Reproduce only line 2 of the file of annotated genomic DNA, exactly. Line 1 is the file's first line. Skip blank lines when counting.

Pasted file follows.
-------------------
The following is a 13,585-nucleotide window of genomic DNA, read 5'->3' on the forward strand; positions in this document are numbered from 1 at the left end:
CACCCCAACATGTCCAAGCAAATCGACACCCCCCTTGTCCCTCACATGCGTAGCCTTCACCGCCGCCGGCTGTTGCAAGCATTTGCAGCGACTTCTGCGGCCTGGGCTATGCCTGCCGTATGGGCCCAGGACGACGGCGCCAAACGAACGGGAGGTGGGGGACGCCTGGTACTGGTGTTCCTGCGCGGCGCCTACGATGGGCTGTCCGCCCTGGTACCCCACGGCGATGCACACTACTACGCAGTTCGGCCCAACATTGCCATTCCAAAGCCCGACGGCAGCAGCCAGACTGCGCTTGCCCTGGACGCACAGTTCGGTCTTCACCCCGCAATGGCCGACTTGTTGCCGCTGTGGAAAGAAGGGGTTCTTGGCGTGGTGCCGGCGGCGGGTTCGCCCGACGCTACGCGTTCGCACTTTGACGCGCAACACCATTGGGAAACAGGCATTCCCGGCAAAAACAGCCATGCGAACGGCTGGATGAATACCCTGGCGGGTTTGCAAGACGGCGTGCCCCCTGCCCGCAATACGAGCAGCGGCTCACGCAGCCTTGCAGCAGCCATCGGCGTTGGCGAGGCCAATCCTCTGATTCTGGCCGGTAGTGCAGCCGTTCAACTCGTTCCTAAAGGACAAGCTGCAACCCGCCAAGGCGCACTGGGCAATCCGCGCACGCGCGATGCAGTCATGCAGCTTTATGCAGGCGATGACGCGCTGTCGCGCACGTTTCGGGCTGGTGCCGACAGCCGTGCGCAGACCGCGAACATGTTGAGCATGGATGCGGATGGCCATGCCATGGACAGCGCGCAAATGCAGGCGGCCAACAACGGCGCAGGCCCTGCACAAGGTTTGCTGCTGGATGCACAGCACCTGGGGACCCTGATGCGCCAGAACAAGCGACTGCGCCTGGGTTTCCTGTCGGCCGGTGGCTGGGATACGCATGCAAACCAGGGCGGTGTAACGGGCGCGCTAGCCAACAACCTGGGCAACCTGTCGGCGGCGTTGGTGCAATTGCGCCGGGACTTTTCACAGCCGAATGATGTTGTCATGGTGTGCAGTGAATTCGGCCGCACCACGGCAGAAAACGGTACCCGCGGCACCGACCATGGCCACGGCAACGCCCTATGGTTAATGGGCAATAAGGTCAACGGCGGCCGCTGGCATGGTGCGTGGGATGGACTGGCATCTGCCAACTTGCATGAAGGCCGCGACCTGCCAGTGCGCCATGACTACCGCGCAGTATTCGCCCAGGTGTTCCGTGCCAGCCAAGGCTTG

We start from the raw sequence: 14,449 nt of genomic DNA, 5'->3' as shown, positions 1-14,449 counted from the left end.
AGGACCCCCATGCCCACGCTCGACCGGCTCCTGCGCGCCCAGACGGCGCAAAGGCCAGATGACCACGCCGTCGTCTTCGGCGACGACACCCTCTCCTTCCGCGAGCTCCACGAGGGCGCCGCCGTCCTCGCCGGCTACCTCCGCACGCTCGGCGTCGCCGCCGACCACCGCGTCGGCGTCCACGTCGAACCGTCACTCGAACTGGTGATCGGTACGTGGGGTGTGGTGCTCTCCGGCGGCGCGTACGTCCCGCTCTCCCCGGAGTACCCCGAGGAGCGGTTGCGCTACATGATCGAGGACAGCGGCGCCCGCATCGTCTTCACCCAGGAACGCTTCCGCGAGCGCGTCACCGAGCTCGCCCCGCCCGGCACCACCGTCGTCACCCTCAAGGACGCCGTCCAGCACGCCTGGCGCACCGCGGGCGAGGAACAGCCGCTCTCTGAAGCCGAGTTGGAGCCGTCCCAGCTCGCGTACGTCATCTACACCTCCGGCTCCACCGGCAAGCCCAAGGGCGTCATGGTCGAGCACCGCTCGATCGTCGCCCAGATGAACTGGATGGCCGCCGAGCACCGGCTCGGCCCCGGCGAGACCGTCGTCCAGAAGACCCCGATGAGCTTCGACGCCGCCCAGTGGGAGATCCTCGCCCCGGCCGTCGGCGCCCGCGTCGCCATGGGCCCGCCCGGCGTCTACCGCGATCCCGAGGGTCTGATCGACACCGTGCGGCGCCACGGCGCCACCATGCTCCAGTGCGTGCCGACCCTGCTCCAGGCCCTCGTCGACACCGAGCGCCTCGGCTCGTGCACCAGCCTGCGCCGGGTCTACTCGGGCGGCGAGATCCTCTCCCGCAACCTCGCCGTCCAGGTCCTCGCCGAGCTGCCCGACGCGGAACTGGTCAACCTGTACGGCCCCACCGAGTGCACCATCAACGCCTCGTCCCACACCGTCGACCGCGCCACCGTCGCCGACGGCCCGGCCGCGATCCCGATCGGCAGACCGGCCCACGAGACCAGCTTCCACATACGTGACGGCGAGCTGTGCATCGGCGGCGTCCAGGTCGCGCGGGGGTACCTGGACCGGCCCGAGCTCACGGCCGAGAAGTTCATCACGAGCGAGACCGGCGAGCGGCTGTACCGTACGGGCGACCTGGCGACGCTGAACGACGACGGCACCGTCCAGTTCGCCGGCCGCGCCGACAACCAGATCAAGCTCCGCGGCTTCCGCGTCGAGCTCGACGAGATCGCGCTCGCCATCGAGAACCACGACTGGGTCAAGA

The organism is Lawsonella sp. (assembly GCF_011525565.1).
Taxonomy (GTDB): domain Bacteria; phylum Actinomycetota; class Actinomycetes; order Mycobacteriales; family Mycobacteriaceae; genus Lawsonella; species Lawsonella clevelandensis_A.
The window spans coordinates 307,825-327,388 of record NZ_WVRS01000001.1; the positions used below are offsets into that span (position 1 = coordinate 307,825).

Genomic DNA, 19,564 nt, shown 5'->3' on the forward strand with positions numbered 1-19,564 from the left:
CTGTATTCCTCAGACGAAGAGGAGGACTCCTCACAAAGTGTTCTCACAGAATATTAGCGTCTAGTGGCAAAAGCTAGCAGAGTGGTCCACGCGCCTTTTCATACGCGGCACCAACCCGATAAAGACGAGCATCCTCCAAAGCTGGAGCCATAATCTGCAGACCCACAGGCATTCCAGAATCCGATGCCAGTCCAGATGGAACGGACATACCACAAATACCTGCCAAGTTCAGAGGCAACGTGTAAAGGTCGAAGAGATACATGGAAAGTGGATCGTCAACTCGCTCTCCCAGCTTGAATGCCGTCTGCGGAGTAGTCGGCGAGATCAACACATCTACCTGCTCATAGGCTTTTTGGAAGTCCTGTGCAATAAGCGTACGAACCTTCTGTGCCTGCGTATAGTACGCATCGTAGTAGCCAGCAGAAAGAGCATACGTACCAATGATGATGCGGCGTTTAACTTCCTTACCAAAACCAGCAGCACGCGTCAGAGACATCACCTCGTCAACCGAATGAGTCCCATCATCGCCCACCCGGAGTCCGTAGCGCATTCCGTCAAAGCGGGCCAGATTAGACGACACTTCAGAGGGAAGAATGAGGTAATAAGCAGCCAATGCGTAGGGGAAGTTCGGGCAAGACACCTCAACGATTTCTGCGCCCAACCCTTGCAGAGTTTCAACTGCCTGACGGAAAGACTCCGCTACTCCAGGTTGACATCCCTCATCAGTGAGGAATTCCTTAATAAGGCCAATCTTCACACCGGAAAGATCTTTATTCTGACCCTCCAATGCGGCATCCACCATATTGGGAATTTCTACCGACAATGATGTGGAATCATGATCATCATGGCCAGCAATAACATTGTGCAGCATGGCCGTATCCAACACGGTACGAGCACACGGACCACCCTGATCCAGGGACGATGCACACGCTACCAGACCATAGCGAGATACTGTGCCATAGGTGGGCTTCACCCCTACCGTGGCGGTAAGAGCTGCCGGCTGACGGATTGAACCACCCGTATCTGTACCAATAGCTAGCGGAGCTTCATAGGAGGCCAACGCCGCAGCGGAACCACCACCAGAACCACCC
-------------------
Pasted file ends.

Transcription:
CACCCCAACATGTCCAAGCAAATCGACACCCCCCTTGTCCCTCACATGCGTAGCCTTCACCGCCGCCGGCTGTTGCAAGCATTTGCAGCGACTTCTGCGGCCTGGGCTATGCCTGCCGTATGGGCCCAGGACGACGGCGCCAAACGAACGGGAGGTGGGGGACGCCTGGTACTGGTGTTCCTGCGCGGCGCCTACGATGGGCTGTCCGCCCTGGTACCCCACGGCGATGCACACTACTACGCAGTTCGGCCCAACATTGCCATTCCAAAGCCCGACGGCAGCAGCCAGACTGCGCTTGCCCTGGACGCACAGTTCGGTCTTCACCCCGCAATGGCCGACTTGTTGCCGCTGTGGAAAGAAGGGGTTCTTGGCGTGGTGCCGGCGGCGGGTTCGCCCGACGCTACGCGTTCGCACTTTGACGCGCAACACCATTGGGAAACAGGCATTCCCGGCAAAAACAGCCATGCGAACGGCTGGATGAATACCCTGGCGGGTTTGCAAGACGGCGTGCCCCCTGCCCGCAATACGAGCAGCGGCTCACGCAGCCTTGCAGCAGCCATCGGCGTTGGCGAGGCCAATCCTCTGATTCTGGCCGGTAGTGCAGCCGTTCAACTCGTTCCTAAAGGACAAGCTGCAACCCGCCAAGGCGCACTGGGCAATCCGCGCACGCGCGATGCAGTCATGCAGCTTTATGCAGGCGATGACGCGCTGTCGCGCACGTTTCGGGCTGGTGCCGACAGCCGTGCGCAGACCGCGAACATGTTGAGCATGGATGCGGATGGCCATGCCATGGACAGCGCGCAAATGCAGGCGGCCAACAACGGCGCAGGCCCTGCACAAGGTTTGCTGCTGGATGCACAGCACCTGGGGACCCTGATGCGCCAGAACAAGCGACTGCGCCTGGGTTTCCTGTCGGCCGGTGGCTGGGATACGCATGCAAACCAGGGCGGTGTAACGGGCGCGCTAGCCAACAACCTGGGCAACCTGTCGGCGGCGTTGGTGCAATTGCGCCGGGACTTTTCACAGCCGAATGATGTTGTCATGGTGTGCAGTGAATTCGGCCGCACCACGGCAGAAAACGGTACCCGCGGCACCGACCATGGCCACGGCAACGCCCTATGGTTAATGGGCAATAAGGTCAACGGCGGCCGCTGGCATGGTGCGTGGGATGGACTGGCATCTGCCAACTTGCATGAAGGCCGCGACCTGCCAGTGCGCCATGACTACCGCGCAGTATTCGCCCAGGTGTTCCGTGCCAGCCAAGGCTTG